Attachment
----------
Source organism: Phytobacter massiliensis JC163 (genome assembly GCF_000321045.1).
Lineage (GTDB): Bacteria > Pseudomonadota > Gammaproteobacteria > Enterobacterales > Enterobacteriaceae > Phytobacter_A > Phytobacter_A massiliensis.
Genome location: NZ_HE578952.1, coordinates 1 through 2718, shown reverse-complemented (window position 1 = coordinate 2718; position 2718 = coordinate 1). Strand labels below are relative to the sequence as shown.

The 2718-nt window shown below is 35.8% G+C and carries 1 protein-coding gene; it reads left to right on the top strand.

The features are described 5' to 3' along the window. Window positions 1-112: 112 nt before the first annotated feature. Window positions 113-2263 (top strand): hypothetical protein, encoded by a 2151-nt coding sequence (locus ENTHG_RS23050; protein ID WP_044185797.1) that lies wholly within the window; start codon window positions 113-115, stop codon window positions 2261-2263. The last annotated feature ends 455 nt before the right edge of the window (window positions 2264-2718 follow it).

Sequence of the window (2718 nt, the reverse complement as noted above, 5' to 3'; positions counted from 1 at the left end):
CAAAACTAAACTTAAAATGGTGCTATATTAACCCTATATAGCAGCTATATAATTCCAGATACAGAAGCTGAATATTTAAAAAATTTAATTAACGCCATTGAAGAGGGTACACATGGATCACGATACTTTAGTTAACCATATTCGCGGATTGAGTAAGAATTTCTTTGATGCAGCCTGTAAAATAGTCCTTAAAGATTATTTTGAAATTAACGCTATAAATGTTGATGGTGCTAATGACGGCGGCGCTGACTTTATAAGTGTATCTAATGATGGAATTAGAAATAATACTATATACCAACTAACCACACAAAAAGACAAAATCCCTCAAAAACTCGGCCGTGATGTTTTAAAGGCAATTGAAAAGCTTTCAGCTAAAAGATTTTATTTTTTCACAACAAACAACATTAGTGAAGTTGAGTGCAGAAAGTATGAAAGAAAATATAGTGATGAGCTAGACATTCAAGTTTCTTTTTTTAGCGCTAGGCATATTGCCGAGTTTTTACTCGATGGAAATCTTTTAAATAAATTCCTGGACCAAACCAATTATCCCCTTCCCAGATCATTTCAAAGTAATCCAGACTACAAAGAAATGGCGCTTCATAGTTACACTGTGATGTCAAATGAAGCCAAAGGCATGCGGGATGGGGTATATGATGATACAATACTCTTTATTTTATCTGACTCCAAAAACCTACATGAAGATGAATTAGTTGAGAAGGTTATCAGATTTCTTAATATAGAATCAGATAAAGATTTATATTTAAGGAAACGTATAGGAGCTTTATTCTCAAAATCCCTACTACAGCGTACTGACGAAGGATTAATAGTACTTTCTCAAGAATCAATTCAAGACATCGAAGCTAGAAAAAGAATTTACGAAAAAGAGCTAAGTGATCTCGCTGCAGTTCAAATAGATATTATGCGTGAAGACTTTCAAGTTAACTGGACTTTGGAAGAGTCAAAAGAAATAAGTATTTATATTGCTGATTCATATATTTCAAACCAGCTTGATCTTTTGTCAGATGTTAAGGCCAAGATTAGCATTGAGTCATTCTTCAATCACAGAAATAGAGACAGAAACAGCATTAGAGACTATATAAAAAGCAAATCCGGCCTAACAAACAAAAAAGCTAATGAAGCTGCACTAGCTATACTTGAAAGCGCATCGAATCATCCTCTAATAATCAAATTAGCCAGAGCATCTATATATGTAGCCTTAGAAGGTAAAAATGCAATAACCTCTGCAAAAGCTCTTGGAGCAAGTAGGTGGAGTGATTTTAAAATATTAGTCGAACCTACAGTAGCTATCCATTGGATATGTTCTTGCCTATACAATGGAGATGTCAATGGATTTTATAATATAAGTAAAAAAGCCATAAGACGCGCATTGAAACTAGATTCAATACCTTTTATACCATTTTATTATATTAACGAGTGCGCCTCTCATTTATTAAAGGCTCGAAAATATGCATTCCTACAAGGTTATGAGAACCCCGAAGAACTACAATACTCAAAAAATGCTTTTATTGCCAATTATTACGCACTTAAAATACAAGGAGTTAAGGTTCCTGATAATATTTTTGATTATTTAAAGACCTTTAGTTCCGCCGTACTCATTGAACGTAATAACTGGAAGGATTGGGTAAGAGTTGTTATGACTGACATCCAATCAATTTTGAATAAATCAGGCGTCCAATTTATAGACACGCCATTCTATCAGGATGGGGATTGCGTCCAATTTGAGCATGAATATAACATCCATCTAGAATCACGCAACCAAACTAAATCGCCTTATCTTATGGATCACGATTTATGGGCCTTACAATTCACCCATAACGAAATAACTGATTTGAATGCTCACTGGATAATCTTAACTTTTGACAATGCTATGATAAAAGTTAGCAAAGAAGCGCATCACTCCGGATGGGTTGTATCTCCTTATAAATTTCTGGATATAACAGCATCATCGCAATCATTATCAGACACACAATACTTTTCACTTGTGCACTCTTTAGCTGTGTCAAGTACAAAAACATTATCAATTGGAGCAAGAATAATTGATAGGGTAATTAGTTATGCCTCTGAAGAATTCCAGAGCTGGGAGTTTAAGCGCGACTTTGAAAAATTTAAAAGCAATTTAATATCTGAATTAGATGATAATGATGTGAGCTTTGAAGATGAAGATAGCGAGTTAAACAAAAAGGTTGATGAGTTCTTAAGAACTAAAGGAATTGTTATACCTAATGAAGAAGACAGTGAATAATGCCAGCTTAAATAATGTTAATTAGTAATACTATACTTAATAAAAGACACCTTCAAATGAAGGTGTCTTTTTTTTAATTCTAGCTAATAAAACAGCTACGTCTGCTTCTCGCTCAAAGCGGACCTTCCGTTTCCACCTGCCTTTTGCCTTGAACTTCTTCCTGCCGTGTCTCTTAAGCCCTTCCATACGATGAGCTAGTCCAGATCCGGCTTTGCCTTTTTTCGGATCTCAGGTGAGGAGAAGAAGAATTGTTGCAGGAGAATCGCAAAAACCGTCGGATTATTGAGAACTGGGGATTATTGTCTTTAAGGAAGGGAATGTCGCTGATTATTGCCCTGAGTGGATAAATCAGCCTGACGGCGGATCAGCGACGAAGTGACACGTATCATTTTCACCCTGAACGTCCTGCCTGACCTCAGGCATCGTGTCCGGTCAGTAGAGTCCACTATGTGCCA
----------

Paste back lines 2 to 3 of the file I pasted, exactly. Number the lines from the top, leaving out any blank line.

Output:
Lineage (GTDB): Bacteria > Pseudomonadota > Gammaproteobacteria > Enterobacterales > Enterobacteriaceae > Phytobacter_A > Phytobacter_A massiliensis.
Genome location: NZ_HE578952.1, coordinates 1 through 2718, shown reverse-complemented (window position 1 = coordinate 2718; position 2718 = coordinate 1). Strand labels below are relative to the sequence as shown.